Joe Biden on Sunday made a personal appeal to the handful of Senate Republicans who will determine if President Trump’s pending Supreme Court nominee will go forward, while framing the titanic battle over the high court opening as a referendum on saving health care coverage for tens of millions of Americans amid the worst pandemic in over a century.


The former vice president – speaking at the National Constitution Center in Philadelphia on Sunday in his first address since Friday night’s passing of Supreme Court Justice Ruth Bader Ginsburg – warned that if the president and Senate Majority Leader Mitch McConnell, R-Ky., go ahead with their push to confirm a successor to Ginsburg with less than 7 weeks to go until the Nov. 3 election, “it would cause irreversible damage.”

“The last thing we need is to add a constitutional crisis that plunges us deeper into the abyss – deeper into the darkness,” he stressed.

And he called the move by the president and the Senate Majority Leader an “exercise in raw political power.”

Pointing to McConnell’s refusal to hold a hearing for President Obama’s nominee four years ago, after Supreme Court Justice Antonin Scalia died just nine months before the last presidential election, Biden argued that “having made this their standard when it served their interest, they cannot, just four years later, change course when it doesn’t serve their ends.”

Biden also pushed back on repeated calls by the president, the Trump campaign, and allies, to release a list of his own potential nominees. Breaking with precedent, then-GOP presidential candidate Trump in 2016 released a list of conservative potential high court nominees. Earlier this month, the president added another 20 names to his list.

“It’s a game to them, a play to gin up emotions and anger,” Biden said. “There’s a reason why no presidential candidate other than Donald Trump has ever done such a thing.”

The Trump campaign quickly fired back on Twitter, saying "Joe Biden is expecting people to vote for him without knowing who he’ll put on the Supreme Court. That should scare every single American."

Republicans currently hold a 53-47 majority in the Senate. McConnell needs a simple majority to confirm the president's high court nominee.

Two moderate Republicans - Sens. Susan Collins of Maine and Lisa Murkowski of Alaska - said this weekend that the nomition to succeed Ginsburg should not be taken up until after the election, when the next president and control of the Senate will be determined by voters.

McConnell can only afford to lose the support of one more Republican and still be able to push through Trump's nominee.

Biden, in his speech, pleaded with "those few Senate Republicans — the handful who will really decide what happens. Don’t vote to confirm anyone nominated under the circumstances President Trump and Senator McConnell have created. Don’t go there."
"Uphold your Constitutional duty — your conscience," he said. "Cool the flames that have been engulfing our country."

Biden stated that "if Donald Trump wins the election — then the Senate should move on his selection — and weigh that nominee fairly."
But he stressed that "if I win the election, President Trump’s nomination should be withdrawn. As the new President, I should be the one who nominates Justice Ginsburg’s successor, a nominee who should get a fair hearing in the Senate before a confirmation vote."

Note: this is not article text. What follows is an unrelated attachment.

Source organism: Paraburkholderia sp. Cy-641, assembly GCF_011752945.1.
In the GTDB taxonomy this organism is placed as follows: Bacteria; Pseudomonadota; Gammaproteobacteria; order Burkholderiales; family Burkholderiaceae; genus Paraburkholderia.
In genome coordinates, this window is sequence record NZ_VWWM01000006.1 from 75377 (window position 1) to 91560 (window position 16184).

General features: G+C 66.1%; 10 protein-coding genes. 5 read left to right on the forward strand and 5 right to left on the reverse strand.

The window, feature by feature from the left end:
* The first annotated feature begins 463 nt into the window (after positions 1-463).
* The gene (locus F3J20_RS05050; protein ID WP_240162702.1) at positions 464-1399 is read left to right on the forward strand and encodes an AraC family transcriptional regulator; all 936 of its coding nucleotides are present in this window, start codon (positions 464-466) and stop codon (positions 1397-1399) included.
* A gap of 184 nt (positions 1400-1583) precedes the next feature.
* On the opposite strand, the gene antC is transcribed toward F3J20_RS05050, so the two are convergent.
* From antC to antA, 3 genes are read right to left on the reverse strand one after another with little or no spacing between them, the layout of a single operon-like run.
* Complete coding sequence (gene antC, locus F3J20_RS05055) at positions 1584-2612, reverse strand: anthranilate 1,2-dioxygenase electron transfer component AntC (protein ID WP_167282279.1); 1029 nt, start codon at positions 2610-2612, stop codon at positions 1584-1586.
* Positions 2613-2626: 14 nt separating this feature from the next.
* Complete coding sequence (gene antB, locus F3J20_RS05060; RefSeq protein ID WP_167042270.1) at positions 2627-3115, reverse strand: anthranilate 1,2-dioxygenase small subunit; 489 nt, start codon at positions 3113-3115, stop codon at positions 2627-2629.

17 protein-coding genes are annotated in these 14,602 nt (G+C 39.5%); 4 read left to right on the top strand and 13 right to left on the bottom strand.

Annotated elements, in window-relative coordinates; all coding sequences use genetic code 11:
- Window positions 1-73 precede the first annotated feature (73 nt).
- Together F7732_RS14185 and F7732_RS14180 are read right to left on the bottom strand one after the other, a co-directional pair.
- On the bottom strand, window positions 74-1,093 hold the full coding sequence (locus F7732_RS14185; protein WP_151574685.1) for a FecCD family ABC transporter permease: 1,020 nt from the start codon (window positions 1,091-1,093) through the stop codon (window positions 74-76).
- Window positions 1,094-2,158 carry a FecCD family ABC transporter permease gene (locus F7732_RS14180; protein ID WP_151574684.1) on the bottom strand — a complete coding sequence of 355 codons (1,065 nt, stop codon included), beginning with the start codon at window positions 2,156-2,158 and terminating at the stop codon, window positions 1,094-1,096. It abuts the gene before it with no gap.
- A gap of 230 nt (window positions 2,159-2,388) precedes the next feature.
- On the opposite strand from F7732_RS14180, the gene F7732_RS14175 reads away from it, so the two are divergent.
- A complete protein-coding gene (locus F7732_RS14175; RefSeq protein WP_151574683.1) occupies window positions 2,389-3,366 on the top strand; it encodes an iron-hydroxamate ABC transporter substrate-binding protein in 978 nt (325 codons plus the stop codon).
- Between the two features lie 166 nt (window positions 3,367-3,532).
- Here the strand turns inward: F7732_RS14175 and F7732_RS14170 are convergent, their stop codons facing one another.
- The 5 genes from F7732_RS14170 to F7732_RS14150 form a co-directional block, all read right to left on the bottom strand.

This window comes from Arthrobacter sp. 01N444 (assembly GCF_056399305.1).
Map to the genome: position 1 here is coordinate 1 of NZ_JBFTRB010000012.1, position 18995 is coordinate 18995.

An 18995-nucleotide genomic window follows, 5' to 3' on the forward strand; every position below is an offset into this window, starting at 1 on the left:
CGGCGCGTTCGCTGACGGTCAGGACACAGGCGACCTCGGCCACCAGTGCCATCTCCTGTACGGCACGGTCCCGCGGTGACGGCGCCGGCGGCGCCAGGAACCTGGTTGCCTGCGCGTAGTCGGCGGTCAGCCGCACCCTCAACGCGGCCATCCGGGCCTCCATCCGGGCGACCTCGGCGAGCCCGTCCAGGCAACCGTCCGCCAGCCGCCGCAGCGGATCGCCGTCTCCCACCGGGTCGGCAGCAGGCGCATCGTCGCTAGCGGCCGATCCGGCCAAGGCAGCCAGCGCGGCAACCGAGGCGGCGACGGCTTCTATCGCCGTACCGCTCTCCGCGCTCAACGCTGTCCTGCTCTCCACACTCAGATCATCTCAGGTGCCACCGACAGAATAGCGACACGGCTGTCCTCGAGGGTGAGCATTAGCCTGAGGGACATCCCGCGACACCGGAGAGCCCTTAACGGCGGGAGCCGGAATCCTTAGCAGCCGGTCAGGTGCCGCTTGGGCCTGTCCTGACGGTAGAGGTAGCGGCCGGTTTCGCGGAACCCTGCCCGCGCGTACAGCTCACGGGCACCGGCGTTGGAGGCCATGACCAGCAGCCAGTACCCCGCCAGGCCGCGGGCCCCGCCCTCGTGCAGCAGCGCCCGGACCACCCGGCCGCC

Explaining his reasons for not joining Trump in publicizing his own list of potential high court nominees, the former vice president said “putting a judge's name on a list like that -could influence that person’s decision-making as a judge — and that's wrong” and argued that “anyone put on a list like that under these circumstances – will be the subject of unrelenting political attacks.”

And contrasting himself with the president, Biden stressed that “if I win, I will make my choice for the Supreme Court — not as part of a partisan election campaign — but as prior Presidents did - only after consulting Democrats and Republicans in the U.S. Senate – and seeking their advice before I ask for their consent.”

But Biden falsely claimed that the Trump campaign had not called on him to release his list until after Ginsburg's death, stressing "after Ruth Bader Ginsburg passed away they said 'Biden should release his list.'"

That's incorrect - the Trump campaign had repeatedly urged Biden to put out a list prior to Ginsburg's death.

Biden spotlighted what’s at stake in this nomination showdown.

“In the middle of the worst global health crisis in living memory, Donald Trump is at the Supreme Court trying to strip health coverage away from tens of millions of families and to strip away the peace of mind from more than 100 million people with pre-existing conditions,” he emphasized.
And Biden claimed that if the president “succeeds, insurers could once again discriminate or drop coverage completely for people living with preexisting conditions like asthma, diabetes, and cancer. And perhaps, most cruelly of all, if Donald Trump has his way, complications from COVID-19, like lung scarring and heart damage, could become the next deniable pre-existing condition.”

The Biden campaign told Fox News on Sunday that the former vice president and his running mate – Sen. Kamala Harris of California – are in contact with Senate and House Democratic leadership regarding the Supreme Court vacancy and will be “regularly coordinating.”

A Biden campaign aide said that the discussions would focus on health care and protecting the Affordable Care Act, better known as Obamacare.